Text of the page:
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Appearing in "Hollywood's Younger Set"

  • Appearances not yet listed

Synopsis for "Hollywood's Younger Set"

  • Synopsis not yet written.

Appearing in "Christmas Climax"

  • Appearances not yet listed

Synopsis for "Christmas Climax"

  • Synopsis not yet written.

Appearing in "School is Fun"

  • Appearances not yet listed

Synopsis for "School is Fun"

  • Synopsis not yet written.

Appearing in "Soot and Satan"

  • Appearances not yet listed

Synopsis for "Soot and Satan"

  • Synopsis not yet written.

Appearing in "Merry Modes"

  • Appearances not yet listed

Synopsis for "Merry Modes"

  • Synopsis not yet written.

Appearing in "Dear Betty Ann"

  • Appearances not yet listed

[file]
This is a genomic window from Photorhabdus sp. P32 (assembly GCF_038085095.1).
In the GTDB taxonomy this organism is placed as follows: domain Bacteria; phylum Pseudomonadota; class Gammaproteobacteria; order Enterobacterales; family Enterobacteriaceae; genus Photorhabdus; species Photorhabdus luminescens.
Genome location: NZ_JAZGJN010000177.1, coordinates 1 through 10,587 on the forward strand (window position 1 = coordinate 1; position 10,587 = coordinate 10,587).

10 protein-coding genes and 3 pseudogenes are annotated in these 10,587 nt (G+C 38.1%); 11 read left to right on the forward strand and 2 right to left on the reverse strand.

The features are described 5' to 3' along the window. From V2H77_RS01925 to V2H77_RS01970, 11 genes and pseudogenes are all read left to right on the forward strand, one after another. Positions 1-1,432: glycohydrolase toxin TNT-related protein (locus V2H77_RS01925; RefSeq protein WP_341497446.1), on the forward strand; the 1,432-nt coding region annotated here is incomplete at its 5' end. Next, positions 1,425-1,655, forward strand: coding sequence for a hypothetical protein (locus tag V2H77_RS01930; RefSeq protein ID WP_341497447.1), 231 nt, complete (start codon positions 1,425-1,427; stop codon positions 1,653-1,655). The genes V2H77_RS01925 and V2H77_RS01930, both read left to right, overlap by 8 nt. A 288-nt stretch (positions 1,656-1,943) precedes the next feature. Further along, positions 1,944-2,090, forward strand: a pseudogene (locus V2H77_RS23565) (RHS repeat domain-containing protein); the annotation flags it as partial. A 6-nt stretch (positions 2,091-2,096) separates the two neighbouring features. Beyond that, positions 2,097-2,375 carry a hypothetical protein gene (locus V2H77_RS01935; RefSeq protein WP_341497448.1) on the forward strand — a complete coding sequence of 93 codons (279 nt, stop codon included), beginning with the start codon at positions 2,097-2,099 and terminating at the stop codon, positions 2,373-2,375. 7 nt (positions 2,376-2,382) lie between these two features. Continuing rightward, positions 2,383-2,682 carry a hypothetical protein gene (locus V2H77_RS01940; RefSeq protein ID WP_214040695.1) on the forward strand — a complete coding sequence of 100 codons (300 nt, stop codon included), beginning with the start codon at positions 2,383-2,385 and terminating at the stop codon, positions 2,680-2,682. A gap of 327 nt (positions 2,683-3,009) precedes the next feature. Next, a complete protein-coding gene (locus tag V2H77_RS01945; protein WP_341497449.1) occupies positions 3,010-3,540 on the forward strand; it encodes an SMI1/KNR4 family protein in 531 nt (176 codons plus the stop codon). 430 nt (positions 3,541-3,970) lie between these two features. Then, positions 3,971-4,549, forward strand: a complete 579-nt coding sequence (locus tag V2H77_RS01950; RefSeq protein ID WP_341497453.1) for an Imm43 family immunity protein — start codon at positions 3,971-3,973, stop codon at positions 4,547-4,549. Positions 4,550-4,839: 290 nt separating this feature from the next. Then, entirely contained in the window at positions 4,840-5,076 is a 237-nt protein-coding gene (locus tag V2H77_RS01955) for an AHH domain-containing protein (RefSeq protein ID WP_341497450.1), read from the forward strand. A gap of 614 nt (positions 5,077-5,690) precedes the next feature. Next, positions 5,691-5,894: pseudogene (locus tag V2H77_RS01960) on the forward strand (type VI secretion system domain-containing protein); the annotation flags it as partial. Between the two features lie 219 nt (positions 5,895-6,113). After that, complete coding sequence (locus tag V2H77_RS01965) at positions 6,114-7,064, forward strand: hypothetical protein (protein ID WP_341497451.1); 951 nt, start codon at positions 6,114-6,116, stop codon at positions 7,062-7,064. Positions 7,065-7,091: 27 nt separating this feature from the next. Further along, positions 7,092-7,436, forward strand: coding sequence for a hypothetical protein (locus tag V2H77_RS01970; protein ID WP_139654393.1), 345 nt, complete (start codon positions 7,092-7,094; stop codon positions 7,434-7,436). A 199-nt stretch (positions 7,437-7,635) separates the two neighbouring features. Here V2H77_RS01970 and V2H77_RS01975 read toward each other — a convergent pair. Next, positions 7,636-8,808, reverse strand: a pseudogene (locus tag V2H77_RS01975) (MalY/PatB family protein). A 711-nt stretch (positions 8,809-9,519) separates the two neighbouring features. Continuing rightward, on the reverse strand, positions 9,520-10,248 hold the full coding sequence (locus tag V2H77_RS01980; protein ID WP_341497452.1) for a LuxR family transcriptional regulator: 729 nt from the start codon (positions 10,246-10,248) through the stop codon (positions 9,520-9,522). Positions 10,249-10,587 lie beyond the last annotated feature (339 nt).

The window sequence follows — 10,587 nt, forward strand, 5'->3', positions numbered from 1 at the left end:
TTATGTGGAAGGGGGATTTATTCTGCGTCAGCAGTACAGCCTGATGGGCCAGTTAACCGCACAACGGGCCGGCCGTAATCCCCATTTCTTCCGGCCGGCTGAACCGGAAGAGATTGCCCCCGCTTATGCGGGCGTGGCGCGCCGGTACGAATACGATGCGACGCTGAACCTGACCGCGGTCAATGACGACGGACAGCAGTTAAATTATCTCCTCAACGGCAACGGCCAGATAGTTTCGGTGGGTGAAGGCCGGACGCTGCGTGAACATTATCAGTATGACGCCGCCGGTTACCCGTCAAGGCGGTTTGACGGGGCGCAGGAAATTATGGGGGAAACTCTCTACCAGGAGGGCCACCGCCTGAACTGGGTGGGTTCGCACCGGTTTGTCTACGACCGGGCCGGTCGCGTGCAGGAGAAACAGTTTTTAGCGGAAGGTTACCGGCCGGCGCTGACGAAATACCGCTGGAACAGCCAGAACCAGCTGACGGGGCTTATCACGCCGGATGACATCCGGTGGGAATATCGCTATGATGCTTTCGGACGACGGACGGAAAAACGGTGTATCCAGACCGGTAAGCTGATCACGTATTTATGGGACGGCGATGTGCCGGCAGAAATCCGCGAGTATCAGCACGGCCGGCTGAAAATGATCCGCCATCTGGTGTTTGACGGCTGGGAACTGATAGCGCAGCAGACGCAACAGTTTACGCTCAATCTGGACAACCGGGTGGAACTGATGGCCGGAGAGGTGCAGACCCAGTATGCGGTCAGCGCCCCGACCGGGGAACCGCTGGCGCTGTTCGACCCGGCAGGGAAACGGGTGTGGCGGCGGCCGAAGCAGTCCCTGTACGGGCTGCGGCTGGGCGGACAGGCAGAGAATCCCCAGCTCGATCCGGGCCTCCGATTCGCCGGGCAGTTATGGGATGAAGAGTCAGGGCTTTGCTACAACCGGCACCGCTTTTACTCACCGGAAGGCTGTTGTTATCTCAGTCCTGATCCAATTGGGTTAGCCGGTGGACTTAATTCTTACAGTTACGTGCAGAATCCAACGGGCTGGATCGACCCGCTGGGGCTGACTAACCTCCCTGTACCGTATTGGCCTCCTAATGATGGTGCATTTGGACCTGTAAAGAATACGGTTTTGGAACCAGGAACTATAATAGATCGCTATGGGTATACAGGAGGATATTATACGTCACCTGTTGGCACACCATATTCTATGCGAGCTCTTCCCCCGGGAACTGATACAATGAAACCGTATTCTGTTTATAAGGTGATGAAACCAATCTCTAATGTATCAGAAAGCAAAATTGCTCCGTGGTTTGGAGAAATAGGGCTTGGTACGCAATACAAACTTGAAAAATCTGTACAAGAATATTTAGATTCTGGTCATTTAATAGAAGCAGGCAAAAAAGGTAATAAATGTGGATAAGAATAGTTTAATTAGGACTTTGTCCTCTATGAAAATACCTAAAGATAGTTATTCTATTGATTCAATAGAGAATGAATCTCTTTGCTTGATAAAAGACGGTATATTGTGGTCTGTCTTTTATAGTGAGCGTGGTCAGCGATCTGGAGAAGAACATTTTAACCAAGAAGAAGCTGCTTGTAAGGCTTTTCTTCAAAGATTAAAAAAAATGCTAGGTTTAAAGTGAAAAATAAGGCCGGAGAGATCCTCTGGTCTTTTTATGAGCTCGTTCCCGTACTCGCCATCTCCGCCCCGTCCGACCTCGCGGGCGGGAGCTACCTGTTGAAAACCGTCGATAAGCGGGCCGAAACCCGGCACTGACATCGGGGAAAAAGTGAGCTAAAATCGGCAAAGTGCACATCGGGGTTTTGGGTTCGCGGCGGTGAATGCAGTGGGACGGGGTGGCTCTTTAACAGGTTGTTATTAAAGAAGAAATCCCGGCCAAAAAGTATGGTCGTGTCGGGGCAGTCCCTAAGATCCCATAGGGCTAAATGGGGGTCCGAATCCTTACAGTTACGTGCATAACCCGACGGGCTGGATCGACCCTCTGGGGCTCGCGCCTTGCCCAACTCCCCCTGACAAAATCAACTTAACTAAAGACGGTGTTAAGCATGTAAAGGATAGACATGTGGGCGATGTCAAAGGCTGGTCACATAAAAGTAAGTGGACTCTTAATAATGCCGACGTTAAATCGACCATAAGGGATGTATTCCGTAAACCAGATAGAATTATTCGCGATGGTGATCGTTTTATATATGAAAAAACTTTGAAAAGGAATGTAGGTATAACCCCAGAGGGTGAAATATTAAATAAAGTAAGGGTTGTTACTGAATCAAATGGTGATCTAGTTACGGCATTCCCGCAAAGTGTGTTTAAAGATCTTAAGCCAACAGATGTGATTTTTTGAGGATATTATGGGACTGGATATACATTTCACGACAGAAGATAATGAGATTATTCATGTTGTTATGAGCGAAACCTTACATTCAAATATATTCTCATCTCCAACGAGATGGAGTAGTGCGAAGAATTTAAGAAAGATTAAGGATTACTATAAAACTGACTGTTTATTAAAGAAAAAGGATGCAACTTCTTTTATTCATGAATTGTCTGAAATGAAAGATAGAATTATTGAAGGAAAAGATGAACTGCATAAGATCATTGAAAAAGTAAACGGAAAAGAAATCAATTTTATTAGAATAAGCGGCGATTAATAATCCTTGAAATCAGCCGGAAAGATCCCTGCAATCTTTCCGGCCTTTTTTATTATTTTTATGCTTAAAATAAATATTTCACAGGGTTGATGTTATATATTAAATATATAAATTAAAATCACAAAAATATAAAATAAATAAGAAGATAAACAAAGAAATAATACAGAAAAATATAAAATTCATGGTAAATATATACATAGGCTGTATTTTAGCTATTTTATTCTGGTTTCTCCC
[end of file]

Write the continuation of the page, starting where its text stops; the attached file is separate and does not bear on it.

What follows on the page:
Synopsis for "Dear Betty Ann"

  • Synopsis not yet written.

Appearing in "Your Manners are Showing"

  • Appearances not yet listed

Synopsis for "Your Manners are Showing"

  • Synopsis not yet written.

Appearing in "Make Up Your Mind"

  • Appearances not yet listed

Synopsis for "Make Up Your Mind"

  • Synopsis not yet written.

Appearing in "Right--This Way"

  • Appearances not yet listed

Synopsis for "Right--This Way"

  • Synopsis not yet written.

Appearing in "Miss Heatherby"

  • Appearances not yet listed

Synopsis for "Miss Heatherby"

  • Synopsis not yet written.

Appearing in "So You Know All the Answers"

  • Appearances not yet listed

Synopsis for "So You Know All the Answers"

  • Synopsis not yet written.

Appearing in "Case of the Crystal Unicorn"

Featured Characters:

Supporting Characters:

Antagonists:

  • Glass blowing thieves

Other Characters:

Races and Species:

Locations:

Synopsis for "Case of the Crystal Unicorn"